The news is out. Anderson Cooper is gay. I guess I should get over
my crush now, huh?
Honestly, I’ve always thought of Anderson Cooper as asexual. I’ve watched him on CNN, and his less serious self when he guest hosted on “Regis & Kelly” or when he hosted the short-lived reality show, “The Mole.” I love how versatile he is and that he’s not afraid to be silly. And, I have a thing for that hair of his.
When I watch the news, read an article, or listen to talk radio, I never think about the gender of whom that person has sex with. Weird, right? I should be judging journalists based on how they use their sexual organs, shouldn’t I? Now that I know Anderson is gay, I should assume he wants to have sex with all the troops he’s embedded with, right? And, of course, when he takes off his suit after a long day of news reporting he drapes himself in a feather boa, yes?
My first job out of college was as a television reporter. I loved all the unique experiences I enjoyed and the access I had to people and situations. I once talked with Alex Trebek about a musk ox he sponsored in Alaska. It was fun. And, I interviewed Phil Donahue (for the youngsters in the group, he was “Oprah” before there was an Oprah). But, the thing I didn’t like about being a reporter was how I couldn’t be myself in my “real” life.
Sometimes, there was a political candidate I wanted to support. Other times I wanted to sign a petition or attend a rally. But, nope. That’s not something you can do as a reporter. You have to be unbiased; without opinion.
Reality check: One can hide their opinion and try to be objective in their reporting, but one can rarely be without an opinion.
When I did my reporting, I made sure to leave words out of my story that would support or reject the facts. Facts stand on their own. However, if someone who watched our newscast had seen me take an action that supported or rejected those facts, that would have affected how my reporting was perceived, wouldn’t it?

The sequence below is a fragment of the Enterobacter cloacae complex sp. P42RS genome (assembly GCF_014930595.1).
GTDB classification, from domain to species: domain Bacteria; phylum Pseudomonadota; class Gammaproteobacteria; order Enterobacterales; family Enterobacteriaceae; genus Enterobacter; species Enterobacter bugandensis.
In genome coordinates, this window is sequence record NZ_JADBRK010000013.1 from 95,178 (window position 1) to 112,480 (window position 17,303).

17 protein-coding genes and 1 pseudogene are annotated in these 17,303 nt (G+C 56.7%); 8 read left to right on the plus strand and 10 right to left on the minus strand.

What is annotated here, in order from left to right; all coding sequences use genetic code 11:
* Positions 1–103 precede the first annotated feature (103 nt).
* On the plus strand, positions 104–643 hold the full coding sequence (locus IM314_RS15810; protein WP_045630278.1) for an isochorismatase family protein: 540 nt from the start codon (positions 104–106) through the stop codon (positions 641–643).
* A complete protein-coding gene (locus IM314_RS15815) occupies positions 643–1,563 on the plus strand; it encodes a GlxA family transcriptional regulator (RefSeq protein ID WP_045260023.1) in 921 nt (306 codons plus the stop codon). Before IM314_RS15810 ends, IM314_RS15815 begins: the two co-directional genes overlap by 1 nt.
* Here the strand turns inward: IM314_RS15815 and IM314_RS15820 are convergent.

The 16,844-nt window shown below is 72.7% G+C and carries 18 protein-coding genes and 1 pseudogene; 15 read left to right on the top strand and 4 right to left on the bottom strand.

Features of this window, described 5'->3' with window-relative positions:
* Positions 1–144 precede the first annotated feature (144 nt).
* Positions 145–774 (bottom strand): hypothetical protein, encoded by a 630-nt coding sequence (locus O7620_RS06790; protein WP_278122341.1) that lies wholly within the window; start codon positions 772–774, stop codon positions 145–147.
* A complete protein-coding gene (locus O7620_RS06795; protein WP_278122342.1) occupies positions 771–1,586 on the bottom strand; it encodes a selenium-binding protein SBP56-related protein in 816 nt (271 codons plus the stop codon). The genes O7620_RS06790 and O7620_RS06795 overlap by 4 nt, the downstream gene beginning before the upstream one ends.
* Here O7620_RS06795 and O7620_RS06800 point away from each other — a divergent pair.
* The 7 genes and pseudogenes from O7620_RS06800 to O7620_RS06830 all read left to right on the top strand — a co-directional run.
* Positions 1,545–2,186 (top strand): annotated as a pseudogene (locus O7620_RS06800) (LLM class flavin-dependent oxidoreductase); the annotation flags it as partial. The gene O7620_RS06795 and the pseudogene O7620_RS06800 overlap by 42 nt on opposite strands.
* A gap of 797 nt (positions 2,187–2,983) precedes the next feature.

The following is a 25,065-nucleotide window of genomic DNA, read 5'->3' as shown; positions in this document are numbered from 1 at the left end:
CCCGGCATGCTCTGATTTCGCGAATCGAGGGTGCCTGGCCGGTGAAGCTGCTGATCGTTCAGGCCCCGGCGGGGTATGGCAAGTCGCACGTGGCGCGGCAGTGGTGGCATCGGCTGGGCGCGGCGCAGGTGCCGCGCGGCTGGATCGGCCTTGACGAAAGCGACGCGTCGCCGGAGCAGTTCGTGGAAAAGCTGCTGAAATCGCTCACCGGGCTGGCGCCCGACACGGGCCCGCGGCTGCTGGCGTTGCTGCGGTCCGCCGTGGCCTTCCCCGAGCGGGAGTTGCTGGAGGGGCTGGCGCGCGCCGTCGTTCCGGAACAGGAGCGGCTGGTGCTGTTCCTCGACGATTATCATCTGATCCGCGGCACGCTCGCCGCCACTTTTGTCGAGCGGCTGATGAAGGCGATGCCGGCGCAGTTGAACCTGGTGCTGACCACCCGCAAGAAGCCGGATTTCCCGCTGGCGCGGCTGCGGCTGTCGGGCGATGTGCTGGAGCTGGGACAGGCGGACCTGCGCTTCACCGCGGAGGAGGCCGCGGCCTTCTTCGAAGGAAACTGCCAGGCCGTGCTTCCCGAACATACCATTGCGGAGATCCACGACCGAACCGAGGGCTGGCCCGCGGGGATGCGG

It’s more than reporters who can be labelled as biased, though. It’s entire news organizations. The Times is liberal. The Bulletin is conservative. You hear of biases all the time.
Neiman Journalism Lab wrote an interesting piece on this topic, “How do you tell when the news is biased? It depends on how you see yourself,” which explores how people perceive news. The post discusses how two groups of people can watch the exact same story and each group feels as though the story was bias against them. However, the twist is that each story appears to be from a different news source. So, the “bias” is actually against the news organization and has nothing to do with the reporter’s words at all.
The post goes on to discuss that if people actually knew a journalist’s opinions that, perhaps, the readers or viewers would be more apt to embrace that person as “one of them.” And, that maybe the long standing tradition of hiding one’s affiliations might not give the audience the transparency that they’re getting accustomed to these days.
So let’s explore that idea.
Now that we know Anderson Cooper is gay, is that going to affect how people perceive his reporting? What if he’s reporting on gays in the military? If I’m gay, am I more inclined to think Anderson has my back and will produce a pro-gay piece? If I’m not gay, will I assume Anderson’s reporting is biased and self-serving?
Let’s explore it further.
If a story is assigned to a female reporter and a black reporter, will the end product be the same? What about a story from a reporter who was bounced around in the foster care system as a kid versus someone who was brought up in a large Mormon family? Will the stories that are reported look and feel the same? Or should our own unique experiences in life affect our storytelling? Or, do bloggers tell stories and journalists report facts? (For more on the bloggers versus journalist debate, see “Are bloggers different than journalists?”)
Is it possible for a journalist to be completely unbiased? Do you believe that they can, and do, leave everything that makes them unique at the door when they go into work? In this day and age, when the media landscape is changing and we, as consumers, are getting used to greater transparency and authenticity, is it time to start learning more about the personal lives of the people who report the news? And, should I get over my crush on Anderson Cooper now that I know he plays for the other team?